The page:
Amanda Greavette’s “Living in the Body; Milk and Honey”

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Living in the Body; Milk and Honey
Copyright 2004, Amanda Greavette. All Rights Reserved.

Amanda Greavette, a Canadian artist based in Ontario, is well known for her paintings of birth and pregnancy. Living in the Body; Milk and Honey was one of the first of Greavette’s paintings that I came across when starting Visualizing Birth back in 2010.  The large rose window behind the main figure brings a sense of spirituality, holiness, and religion to the piece.  Art and religion have a long history together, although contemporary representations of pregnancy and birth are not often part of this art historical discussion.  Influenced in part by her own faith, the artist named the work after a verse from scripture, explaining to me that the title refers both to the human experiences of life, including living in the flesh, and to the importance of community. Milk and Honey is the promised land, the heavenly food, and the treasures of the earth and the riches it has to offer.

Greavette describes how this piece was not meant to be a religious statement but rather an outpouring of her inner musings on her experience.  Her work is relatable to the many who view it, including those who identify as religious or secular.  While Greavette felt particularly close to her faith during the time of her own pregnancy, a connection that in turn impacted her production of the artwork, she is welcoming and open to many interpretations of her creations.

Greavette also explains a syncretism of other religious or spiritual elements as manifest in her creation of the work, which is a self-portrait, as well as an understanding of personal power, not only in pregnancy but as a woman and as a sexual being,

I was (also) emulating the Virgin Mary, or the goddess mother, the spiritual representation of a woman whose divine role…is creating and bringing forth life, and there is a holiness and sacredness in that.  Obviously referencing the long history of this theme in art, I also wanted the woman to be real, though ideal in a way, but fully flesh too–tired in her face, gazing directly at the viewer, balancing between being the subject and being the one in power.  I wanted her stance to be strong, and her be a sexual being without being overly idealized–the model was myself and I wanted a stance that communicated power and presence and not shame or vulnerability, yet while recognizing the beauty and fragility of the experience.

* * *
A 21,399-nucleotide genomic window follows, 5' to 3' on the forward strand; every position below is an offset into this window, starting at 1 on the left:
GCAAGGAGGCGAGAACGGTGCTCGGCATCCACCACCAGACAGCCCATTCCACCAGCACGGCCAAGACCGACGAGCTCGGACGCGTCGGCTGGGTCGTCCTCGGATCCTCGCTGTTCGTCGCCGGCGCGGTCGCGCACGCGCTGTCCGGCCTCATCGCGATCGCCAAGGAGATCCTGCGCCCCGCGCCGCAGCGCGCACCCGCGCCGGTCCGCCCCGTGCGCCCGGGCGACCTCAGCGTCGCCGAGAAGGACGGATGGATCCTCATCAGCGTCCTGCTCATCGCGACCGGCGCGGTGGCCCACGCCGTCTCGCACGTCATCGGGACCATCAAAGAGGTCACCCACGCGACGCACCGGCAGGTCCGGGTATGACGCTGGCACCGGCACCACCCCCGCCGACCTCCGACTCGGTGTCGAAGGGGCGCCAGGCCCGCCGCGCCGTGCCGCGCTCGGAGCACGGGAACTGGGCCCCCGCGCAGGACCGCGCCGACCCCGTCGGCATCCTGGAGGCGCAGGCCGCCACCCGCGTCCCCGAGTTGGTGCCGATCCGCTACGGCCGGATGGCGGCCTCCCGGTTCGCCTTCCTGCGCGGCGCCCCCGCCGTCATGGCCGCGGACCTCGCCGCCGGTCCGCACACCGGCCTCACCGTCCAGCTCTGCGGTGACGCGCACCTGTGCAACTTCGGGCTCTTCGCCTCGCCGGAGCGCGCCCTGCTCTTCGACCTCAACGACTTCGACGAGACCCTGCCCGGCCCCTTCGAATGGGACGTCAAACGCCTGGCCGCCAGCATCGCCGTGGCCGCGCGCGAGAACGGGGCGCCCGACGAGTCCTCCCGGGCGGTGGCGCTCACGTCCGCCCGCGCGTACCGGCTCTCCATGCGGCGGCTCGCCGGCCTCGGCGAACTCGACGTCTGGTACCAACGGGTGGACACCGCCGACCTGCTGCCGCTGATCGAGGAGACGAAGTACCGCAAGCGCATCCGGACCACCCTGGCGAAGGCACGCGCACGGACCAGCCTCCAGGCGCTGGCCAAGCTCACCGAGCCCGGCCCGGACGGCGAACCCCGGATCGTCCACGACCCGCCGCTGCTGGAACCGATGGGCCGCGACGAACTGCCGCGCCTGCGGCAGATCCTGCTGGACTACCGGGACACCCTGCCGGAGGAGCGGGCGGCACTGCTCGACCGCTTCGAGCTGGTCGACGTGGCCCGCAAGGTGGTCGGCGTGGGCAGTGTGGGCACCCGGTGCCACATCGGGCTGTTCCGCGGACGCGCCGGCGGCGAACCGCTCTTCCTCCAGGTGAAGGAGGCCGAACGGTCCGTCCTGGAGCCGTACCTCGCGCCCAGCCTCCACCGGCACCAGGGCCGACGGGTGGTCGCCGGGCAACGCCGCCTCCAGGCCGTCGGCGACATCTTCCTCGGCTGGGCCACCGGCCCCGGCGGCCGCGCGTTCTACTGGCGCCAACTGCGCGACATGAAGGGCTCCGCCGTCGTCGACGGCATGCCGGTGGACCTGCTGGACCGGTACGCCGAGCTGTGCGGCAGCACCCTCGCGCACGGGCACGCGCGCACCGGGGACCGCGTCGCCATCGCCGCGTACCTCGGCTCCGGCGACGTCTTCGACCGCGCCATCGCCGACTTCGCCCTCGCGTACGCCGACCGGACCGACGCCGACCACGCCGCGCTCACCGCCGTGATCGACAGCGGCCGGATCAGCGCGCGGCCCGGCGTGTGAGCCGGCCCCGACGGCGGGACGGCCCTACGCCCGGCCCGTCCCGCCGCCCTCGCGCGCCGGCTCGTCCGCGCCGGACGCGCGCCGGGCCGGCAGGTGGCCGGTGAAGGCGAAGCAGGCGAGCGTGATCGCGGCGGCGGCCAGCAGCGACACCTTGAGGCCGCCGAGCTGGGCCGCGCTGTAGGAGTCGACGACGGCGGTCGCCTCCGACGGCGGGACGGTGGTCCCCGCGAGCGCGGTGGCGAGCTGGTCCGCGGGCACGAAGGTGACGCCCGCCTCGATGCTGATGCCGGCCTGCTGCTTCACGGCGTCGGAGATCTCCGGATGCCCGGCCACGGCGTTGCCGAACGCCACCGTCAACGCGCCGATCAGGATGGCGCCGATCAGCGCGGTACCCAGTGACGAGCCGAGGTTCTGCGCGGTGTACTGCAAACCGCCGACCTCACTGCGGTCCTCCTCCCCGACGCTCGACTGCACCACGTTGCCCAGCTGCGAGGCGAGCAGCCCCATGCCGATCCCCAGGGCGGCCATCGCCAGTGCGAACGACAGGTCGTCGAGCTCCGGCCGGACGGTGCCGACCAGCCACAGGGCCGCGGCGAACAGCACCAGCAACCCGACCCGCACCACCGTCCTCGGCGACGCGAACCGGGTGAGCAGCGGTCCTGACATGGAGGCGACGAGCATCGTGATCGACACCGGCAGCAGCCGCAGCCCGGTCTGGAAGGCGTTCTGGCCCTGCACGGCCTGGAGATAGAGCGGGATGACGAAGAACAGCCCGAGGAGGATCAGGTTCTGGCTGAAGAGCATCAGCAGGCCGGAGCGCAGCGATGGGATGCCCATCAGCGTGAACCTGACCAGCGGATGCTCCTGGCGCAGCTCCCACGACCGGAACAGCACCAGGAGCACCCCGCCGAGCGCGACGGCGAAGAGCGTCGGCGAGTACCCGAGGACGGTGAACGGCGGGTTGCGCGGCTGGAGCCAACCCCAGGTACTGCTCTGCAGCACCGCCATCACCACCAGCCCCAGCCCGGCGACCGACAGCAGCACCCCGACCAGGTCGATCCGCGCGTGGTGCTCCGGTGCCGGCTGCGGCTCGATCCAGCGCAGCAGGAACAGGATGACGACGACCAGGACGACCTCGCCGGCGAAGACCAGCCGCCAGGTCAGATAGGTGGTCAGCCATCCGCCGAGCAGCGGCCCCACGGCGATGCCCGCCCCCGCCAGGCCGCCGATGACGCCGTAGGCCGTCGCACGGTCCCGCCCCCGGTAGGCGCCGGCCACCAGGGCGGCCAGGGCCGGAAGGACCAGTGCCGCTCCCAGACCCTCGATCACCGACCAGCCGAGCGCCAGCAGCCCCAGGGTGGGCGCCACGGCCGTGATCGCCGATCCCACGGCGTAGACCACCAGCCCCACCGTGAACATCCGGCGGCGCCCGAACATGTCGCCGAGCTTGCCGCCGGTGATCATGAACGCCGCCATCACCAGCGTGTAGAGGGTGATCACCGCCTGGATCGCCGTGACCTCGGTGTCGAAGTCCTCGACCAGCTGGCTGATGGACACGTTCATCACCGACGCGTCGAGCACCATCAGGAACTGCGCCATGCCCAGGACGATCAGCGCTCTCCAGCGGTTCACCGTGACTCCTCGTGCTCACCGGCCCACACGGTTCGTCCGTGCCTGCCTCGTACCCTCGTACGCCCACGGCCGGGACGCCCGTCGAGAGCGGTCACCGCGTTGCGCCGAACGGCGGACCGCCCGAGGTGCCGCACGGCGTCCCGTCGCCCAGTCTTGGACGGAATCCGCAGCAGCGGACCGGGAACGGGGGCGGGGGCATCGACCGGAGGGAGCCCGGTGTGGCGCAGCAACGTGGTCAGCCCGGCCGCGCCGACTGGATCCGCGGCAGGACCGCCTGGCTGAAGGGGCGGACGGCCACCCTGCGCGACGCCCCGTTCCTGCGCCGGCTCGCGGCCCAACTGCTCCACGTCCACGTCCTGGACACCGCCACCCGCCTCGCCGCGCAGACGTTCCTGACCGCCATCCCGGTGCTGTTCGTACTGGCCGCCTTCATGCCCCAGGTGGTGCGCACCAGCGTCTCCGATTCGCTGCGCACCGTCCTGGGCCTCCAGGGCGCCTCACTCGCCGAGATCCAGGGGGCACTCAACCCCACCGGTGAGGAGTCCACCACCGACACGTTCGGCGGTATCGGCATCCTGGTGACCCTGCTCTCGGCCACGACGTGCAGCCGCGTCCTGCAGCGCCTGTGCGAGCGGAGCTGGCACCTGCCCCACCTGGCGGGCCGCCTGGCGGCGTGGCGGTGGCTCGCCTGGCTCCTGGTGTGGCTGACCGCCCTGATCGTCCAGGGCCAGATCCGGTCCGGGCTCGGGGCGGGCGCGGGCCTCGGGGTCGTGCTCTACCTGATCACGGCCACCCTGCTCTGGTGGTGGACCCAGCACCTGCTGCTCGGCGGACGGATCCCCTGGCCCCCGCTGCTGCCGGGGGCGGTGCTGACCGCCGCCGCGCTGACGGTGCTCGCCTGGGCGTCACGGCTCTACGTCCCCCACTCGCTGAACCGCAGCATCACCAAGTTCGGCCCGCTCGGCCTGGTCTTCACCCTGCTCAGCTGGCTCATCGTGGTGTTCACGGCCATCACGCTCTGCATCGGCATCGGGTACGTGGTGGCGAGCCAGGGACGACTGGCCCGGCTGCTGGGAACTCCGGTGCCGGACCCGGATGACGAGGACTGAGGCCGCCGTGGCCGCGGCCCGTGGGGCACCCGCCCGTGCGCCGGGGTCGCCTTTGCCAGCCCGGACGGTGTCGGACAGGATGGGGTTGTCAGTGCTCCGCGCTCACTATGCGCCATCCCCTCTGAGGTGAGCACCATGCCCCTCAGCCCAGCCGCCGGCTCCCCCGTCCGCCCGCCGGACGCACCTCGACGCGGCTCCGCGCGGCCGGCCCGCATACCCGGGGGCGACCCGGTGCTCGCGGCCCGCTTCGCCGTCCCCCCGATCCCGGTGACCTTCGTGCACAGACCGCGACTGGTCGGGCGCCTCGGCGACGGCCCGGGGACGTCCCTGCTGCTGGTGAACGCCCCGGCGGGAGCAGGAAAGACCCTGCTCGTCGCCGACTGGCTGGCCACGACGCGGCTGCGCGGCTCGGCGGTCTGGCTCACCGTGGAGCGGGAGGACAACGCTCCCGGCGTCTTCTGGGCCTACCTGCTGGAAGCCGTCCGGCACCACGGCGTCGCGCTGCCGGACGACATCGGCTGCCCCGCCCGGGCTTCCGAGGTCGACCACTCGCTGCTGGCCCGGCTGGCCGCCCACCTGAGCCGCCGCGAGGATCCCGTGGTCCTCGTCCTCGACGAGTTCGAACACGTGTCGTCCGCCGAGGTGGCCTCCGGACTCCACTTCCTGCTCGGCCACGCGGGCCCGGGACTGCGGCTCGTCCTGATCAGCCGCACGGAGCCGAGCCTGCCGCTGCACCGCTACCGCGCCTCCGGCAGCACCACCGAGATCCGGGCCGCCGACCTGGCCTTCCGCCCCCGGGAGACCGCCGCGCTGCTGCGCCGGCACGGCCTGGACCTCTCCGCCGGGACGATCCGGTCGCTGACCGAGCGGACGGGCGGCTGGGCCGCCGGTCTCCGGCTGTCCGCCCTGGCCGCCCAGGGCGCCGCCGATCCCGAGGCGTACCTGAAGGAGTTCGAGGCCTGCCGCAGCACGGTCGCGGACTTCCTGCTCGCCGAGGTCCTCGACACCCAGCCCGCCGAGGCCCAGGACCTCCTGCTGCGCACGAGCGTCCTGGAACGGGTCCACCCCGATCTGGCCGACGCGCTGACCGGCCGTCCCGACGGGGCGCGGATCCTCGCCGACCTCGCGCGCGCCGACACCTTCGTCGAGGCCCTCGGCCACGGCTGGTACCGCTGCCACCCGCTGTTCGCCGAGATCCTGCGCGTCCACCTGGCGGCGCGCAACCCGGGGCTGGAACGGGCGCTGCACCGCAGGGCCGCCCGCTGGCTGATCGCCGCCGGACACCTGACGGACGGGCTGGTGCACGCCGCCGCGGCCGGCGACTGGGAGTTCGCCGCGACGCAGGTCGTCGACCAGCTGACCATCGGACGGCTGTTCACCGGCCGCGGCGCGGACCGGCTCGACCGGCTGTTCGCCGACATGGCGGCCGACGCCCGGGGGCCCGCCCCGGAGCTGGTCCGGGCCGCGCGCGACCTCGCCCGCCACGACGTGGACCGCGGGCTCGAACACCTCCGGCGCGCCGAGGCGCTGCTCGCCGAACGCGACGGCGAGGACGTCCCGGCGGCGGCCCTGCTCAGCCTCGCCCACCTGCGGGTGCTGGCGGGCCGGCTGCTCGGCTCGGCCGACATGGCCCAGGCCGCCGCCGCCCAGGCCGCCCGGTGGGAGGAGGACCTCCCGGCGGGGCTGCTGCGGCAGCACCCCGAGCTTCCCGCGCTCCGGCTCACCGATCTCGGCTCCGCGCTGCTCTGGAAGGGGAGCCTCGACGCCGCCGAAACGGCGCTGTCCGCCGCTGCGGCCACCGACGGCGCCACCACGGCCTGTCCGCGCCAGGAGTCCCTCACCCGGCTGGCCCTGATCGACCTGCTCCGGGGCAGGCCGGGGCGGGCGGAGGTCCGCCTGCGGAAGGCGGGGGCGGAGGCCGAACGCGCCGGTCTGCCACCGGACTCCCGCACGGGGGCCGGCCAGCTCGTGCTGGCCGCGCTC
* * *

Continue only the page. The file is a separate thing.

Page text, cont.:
Greavette’s painting brings a sense of peace, strength and grace to other women as they watch their own bodies grow during pregnancy and in preparation for the labor and birth of their own babies.  The beautiful forms and colors of the painting emphasize the beauty of the pregnant body.  The artist also describes the importance that the theme of community has in the work, revealing different symbols and their meanings to the painting,

The surrounding elements of the rose window refer to the spiritual, but the cathedral window and the milkweed and honeycomb also refer to the community.  These symbolize the necessary community of support and the way in which the body, the community, and the world work together in beautiful synthesis and harmony.  The bees/honey, the milkweed pods scattering seeds but providing necessary food to many insects and butterflies, these fascinating parts of the natural world leave us in wonder. Thus, (reminding us of) our obligation to assist and support each other, often to the point of self-sacrifice.

And the rose window, letting light into the sanctuary of a cathedral space, beautiful light-reflecting kaleidoscopes but also symbolizing the body of the church that creates a connected community (ideally), and the design itself so very much like a mandala.

Amanda Greavette lives and works in Ontario, Canada.  In addition to painting and working in her community, Greavette is raising five children.  She is also a La Leche League leader.  To view more of Greavette’s work or to visit her Etsy shop, see her website.

To read more about Amanda’s work on Visualizing Birth, see the following posts on these paintings: It’s a Human Thing (It’s a Girl?? It’s a Girl!!), Early Morning, You’ve Got Roots.